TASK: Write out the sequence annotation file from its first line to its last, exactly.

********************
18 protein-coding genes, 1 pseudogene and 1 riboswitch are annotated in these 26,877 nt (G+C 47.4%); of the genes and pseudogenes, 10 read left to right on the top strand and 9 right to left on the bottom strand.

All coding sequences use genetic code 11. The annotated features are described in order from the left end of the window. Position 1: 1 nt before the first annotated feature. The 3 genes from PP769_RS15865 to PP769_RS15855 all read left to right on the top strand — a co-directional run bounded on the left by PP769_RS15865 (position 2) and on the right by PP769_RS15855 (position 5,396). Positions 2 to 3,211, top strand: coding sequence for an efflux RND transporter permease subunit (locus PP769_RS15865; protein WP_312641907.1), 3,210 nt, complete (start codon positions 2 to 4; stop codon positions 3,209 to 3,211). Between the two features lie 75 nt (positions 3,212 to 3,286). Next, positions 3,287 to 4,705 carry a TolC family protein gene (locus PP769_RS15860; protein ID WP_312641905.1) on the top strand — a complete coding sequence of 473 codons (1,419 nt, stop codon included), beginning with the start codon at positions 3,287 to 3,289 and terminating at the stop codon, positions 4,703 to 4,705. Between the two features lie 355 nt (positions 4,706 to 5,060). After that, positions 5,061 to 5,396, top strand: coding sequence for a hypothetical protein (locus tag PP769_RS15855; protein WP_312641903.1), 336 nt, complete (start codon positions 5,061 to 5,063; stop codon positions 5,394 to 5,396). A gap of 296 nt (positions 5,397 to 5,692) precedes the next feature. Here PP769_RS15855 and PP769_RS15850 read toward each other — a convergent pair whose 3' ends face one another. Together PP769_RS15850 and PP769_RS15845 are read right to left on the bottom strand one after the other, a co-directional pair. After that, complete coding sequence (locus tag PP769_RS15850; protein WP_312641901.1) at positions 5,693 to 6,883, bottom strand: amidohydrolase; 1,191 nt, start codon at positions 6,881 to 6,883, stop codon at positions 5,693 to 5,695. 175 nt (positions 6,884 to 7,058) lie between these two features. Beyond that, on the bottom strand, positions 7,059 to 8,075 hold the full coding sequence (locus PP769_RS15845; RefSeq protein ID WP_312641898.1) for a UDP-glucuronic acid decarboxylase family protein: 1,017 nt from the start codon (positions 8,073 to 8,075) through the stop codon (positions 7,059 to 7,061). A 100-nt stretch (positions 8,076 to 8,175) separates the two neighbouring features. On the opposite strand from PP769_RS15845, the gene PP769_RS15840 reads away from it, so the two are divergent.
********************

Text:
18 protein-coding genes, 1 pseudogene and 1 riboswitch are annotated in these 26,877 nt (G+C 47.4%); of the genes and pseudogenes, 10 read left to right on the top strand and 9 right to left on the bottom strand.

All coding sequences use genetic code 11. The annotated features are described in order from the left end of the window. Position 1: 1 nt before the first annotated feature. The 3 genes from PP769_RS15865 to PP769_RS15855 all read left to right on the top strand — a co-directional run bounded on the left by PP769_RS15865 (position 2) and on the right by PP769_RS15855 (position 5,396). Positions 2 to 3,211, top strand: coding sequence for an efflux RND transporter permease subunit (locus PP769_RS15865; protein WP_312641907.1), 3,210 nt, complete (start codon positions 2 to 4; stop codon positions 3,209 to 3,211). Between the two features lie 75 nt (positions 3,212 to 3,286). Next, positions 3,287 to 4,705 carry a TolC family protein gene (locus PP769_RS15860; protein ID WP_312641905.1) on the top strand — a complete coding sequence of 473 codons (1,419 nt, stop codon included), beginning with the start codon at positions 3,287 to 3,289 and terminating at the stop codon, positions 4,703 to 4,705. Between the two features lie 355 nt (positions 4,706 to 5,060). After that, positions 5,061 to 5,396, top strand: coding sequence for a hypothetical protein (locus tag PP769_RS15855; protein WP_312641903.1), 336 nt, complete (start codon positions 5,061 to 5,063; stop codon positions 5,394 to 5,396). A gap of 296 nt (positions 5,397 to 5,692) precedes the next feature. Here PP769_RS15855 and PP769_RS15850 read toward each other — a convergent pair whose 3' ends face one another. Together PP769_RS15850 and PP769_RS15845 are read right to left on the bottom strand one after the other, a co-directional pair. After that, complete coding sequence (locus tag PP769_RS15850; protein WP_312641901.1) at positions 5,693 to 6,883, bottom strand: amidohydrolase; 1,191 nt, start codon at positions 6,881 to 6,883, stop codon at positions 5,693 to 5,695. 175 nt (positions 6,884 to 7,058) lie between these two features. Beyond that, on the bottom strand, positions 7,059 to 8,075 hold the full coding sequence (locus PP769_RS15845; RefSeq protein ID WP_312641898.1) for a UDP-glucuronic acid decarboxylase family protein: 1,017 nt from the start codon (positions 8,073 to 8,075) through the stop codon (positions 7,059 to 7,061). A 100-nt stretch (positions 8,076 to 8,175) separates the two neighbouring features. On the opposite strand from PP769_RS15845, the gene PP769_RS15840 reads away from it, so the two are divergent.